by Bart Basi
Part I of II
There is no precise road map for preparing a strategic business plan. The length of the plan and areas of focus will depend on the industry, the stage of the company’s development, the complexity of its business, and the intended audience, but a well-written strategic plan is essential to the capital raising process for your company. It is a way for an investor to review your company’s potential. Today, most investors and banks will not even consider putting money into your company without first seeing a strategic plan.
Starting from scratch
Basics and background on your company should include the following:
- The specific business you are in
- The product you sell
- The customer base you service
- The background of your business, including a short history of who started it, the highlights of its progress, and the roles of the personnel over the years, and
- The current ownership of your company.
You also need a market overview to provide a broad view of the market sector and the specific niche being targeted. An ongoing business that wants to develop a new product or service, or service a new market, will need to show the demand for the product in the target area.
With this, you should be convincing people:
- There is a market need for your product
- You understand the potential customer’s needs
- Your product meets consumers’ needs
- You can sell your products at a profit.
Other questions that may need to be addressed in the market analysis section to make your strategic plan more complete is asking: Who are the potential customers and industries that would be interested in our business? What are the expectations of price, quality and service from these groups?
Another aspect to consider when conducting a market analysis is identifying your competition. All too often strategic business plans fail to acknowledge the presence and potential of all forms of competition, so this section should also discuss competitive responses to your product offerings, both those that have occurred and those that are anticipated. Provide a rationale for the expected responses from the competitors, both current and long-term.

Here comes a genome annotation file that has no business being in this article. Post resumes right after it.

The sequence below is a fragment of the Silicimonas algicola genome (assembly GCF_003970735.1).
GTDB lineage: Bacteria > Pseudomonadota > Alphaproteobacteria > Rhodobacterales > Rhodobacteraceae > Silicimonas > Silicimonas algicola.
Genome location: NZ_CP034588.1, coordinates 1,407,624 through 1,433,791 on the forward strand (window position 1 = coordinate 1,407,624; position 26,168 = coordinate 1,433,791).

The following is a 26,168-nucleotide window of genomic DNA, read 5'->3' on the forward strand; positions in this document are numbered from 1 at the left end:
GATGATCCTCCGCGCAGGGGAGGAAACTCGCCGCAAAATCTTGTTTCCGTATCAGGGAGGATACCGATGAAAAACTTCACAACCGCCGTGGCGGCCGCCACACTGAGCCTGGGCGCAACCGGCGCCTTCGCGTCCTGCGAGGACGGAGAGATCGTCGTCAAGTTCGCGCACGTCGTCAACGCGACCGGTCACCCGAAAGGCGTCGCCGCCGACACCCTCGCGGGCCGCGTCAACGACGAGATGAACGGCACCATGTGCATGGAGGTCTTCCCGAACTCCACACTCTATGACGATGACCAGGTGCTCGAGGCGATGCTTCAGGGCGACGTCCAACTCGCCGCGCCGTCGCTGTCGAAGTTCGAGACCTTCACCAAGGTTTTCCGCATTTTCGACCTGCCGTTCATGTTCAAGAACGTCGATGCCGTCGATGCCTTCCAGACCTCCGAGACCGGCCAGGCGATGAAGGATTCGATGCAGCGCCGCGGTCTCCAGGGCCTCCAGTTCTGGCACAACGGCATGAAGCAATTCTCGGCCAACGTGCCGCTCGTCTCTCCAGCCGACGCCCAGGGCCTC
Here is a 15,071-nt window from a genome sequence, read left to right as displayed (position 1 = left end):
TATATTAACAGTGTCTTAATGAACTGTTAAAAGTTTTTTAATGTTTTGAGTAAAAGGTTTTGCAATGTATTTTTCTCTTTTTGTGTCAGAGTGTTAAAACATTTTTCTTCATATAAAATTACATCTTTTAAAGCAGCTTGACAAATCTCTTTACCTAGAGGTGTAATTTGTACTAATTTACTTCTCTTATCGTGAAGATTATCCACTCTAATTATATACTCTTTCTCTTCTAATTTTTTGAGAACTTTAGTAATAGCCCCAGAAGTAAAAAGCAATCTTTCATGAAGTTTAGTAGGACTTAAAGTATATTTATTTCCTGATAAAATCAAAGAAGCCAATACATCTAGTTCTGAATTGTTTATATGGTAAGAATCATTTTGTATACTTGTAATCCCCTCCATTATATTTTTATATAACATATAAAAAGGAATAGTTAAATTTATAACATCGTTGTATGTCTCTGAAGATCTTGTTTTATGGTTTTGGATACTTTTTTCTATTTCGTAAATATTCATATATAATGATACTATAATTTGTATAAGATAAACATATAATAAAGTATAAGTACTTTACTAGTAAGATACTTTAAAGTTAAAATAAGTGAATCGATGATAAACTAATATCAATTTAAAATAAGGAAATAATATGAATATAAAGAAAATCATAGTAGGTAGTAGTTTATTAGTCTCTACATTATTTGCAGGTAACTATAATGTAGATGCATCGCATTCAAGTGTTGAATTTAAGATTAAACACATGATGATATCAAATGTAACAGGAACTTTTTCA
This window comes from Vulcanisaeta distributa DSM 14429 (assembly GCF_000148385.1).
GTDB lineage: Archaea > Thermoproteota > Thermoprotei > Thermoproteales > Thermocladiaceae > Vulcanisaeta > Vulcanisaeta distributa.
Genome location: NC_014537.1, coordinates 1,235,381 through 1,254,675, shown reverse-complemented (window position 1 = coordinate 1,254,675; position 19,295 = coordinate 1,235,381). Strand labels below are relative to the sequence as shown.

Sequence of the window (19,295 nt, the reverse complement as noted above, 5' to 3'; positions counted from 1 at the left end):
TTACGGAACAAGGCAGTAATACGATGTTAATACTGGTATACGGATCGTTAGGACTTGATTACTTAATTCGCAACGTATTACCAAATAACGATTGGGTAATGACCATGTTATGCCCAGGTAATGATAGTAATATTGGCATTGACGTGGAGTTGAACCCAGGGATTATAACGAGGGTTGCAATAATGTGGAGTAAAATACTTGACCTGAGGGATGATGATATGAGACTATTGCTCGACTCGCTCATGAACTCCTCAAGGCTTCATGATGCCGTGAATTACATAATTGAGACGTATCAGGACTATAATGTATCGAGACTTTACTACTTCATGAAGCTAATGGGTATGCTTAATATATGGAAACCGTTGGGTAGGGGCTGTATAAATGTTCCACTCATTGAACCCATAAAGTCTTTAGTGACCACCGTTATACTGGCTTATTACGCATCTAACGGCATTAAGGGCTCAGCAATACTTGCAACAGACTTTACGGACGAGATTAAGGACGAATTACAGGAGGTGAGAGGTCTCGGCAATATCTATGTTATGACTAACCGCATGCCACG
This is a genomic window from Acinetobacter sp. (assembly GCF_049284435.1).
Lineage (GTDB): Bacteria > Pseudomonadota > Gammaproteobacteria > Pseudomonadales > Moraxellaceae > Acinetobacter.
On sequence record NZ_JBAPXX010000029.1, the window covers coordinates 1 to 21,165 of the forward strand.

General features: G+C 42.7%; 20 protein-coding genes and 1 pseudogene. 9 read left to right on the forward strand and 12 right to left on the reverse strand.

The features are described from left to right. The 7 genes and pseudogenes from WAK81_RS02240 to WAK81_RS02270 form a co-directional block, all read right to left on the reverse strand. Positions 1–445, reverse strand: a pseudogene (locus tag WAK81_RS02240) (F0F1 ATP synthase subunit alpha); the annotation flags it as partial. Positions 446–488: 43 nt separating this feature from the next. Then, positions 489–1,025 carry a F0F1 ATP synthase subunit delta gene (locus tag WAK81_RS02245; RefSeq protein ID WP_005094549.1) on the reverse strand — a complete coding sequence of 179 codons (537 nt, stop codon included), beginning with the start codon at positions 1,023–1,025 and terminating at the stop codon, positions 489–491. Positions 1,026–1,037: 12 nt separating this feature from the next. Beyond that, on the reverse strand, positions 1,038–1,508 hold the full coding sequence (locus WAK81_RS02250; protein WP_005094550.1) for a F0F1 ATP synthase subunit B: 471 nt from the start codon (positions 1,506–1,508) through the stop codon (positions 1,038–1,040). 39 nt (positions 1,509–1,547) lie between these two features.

Identify your team
One of the major areas of a strategic plan is a company’s key management team members. As a result, this section will receive significant attention from everyone. In preparing a strategic plan, this section should consist of, explain the company’s management team, how each person be compensated and what investment each individual owns, and identify board members.
Many agree that one of the strongest factors for success in a company’s growth is the track record of its management. Let your reader know about the key people in the company and their backgrounds and highlight for the reader how the people surrounding the owner complement the owner’s own skills. If you’re just starting out, show how each person’s unique experience will contribute to the success of the venture.
The remaining elements of your strategic plan will be covered in the next installment of the Financial column.
Bart Basi is an expert on closely held enterprises. He is an attorney, a certified public accountant and the president of the Center for Financial, Legal & Tax Planning, Inc. He can be reached at 618.997.3436.